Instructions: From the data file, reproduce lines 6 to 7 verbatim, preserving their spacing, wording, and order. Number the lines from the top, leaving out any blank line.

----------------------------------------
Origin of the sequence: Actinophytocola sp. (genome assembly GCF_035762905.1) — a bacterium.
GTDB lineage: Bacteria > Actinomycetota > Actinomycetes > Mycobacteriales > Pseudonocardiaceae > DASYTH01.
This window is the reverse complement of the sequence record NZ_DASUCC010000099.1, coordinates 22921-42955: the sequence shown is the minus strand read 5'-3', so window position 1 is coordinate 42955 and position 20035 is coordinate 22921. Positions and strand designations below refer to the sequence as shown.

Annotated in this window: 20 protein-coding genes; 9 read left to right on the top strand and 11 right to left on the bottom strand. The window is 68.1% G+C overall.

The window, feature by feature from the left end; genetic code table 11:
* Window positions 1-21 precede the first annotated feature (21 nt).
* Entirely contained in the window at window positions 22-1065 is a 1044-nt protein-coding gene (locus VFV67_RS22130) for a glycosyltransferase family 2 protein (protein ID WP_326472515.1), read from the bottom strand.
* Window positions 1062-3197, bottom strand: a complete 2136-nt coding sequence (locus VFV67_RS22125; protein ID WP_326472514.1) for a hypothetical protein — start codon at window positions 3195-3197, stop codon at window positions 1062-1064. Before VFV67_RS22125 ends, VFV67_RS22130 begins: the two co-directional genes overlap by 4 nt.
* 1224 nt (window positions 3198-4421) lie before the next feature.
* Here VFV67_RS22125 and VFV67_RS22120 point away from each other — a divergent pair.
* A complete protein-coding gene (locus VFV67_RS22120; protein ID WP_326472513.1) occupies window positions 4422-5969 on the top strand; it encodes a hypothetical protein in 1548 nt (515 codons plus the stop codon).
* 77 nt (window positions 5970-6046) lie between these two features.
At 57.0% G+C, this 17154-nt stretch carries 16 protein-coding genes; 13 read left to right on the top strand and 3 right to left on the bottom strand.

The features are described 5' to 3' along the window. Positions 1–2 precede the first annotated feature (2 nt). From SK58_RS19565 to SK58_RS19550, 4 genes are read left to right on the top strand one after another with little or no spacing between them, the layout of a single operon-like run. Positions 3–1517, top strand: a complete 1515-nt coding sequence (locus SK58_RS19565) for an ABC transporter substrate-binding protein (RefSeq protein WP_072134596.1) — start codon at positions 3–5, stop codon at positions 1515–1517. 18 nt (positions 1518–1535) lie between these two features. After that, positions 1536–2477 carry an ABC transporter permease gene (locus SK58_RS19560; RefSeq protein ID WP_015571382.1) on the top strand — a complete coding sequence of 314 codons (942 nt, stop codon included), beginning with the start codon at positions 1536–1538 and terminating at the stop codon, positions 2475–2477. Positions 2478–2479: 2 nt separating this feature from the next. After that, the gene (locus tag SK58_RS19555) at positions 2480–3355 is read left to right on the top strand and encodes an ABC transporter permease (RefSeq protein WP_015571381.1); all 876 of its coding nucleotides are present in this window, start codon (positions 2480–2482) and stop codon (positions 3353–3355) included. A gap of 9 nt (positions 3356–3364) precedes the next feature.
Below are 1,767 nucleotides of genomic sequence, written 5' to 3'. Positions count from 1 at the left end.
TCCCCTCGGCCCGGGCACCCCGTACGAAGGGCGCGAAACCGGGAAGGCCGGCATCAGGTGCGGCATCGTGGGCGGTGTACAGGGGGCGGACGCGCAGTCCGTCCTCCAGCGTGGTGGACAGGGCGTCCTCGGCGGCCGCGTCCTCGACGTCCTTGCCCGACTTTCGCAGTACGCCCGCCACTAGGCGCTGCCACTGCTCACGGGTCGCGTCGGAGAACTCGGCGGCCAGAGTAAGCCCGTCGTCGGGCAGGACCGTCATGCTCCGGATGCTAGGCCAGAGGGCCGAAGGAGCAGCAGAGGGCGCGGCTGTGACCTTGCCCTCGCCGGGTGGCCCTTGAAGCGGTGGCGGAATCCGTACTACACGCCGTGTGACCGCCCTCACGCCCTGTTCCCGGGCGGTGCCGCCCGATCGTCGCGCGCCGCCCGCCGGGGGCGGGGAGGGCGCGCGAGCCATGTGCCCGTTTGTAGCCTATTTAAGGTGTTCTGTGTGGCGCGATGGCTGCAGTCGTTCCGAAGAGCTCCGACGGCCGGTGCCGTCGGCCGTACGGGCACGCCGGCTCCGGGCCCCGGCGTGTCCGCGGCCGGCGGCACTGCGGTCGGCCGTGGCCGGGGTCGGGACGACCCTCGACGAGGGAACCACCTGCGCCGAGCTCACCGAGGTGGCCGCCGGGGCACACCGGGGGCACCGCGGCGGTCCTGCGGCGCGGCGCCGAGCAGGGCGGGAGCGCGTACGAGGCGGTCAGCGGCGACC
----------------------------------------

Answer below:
* Window positions 1-21 precede the first annotated feature (21 nt).
* Entirely contained in the window at window positions 22-1065 is a 1044-nt protein-coding gene (locus VFV67_RS22130) for a glycosyltransferase family 2 protein (protein ID WP_326472515.1), read from the bottom strand.